RIGGINS, Idaho — Landslides are very complicated and hard to predict, especially in the Riggins area, where Highway 95 is closed after a landslide on July 3rd.
"It's hard to know when it will happen and where it's going to happen, but what we know is it is going to happen," said Claudio Berti, with the Idaho Geological Survey, a state agency hosted by the University of Idaho.
Berti says the area near Riggins is no stranger to landslides because the rocks are made up of multiple components and are sitting on high density faults. Also, they have talc, which is a kind of lubricant and perfect to help rocks move.
"This is challenging for ITD (Idaho Transportation Department)," Berti said. "It is very hard to predict when these rocks will fall. There is movement that is slow and they can be monitored, on the contrary, in the case of this rock fault, it is instantaneous so prediction just isn't going to happen."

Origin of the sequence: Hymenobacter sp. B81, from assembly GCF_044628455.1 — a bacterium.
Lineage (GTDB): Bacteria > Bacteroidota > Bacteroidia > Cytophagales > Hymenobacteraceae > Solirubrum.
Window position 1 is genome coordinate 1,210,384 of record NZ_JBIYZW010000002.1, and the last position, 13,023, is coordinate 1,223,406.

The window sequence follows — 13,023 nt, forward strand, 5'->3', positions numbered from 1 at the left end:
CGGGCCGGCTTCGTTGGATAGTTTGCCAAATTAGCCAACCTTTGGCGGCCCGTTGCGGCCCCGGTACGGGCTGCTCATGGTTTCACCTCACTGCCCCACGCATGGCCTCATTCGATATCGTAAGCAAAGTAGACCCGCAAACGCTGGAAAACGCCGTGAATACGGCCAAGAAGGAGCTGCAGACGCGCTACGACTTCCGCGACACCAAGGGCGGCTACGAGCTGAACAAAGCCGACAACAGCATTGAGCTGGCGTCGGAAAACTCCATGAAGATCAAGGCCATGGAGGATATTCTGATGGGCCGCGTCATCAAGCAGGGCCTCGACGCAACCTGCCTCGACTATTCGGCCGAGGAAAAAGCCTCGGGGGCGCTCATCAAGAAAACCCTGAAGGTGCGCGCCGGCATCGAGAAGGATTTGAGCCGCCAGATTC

He says the recent earthquakes in Idaho should not be impacting the slides either. The wetter than normal weather could be a factor, but in general he says that the stretch of Highway 95 near Riggins is just prone to them.
"This area in general has been historically challenging for landslide," Berti said.
He adds that it is possible to blast the rocks off of steep slopes, but there will just be another layer behind those rocks. Also, setting up large barriers isn't always financially feasible.
The Idaho Transportation Department says Highway 95 will remain closed at least until Saturday.
Workers are carefully removing loose rocks and monitoring the situation.
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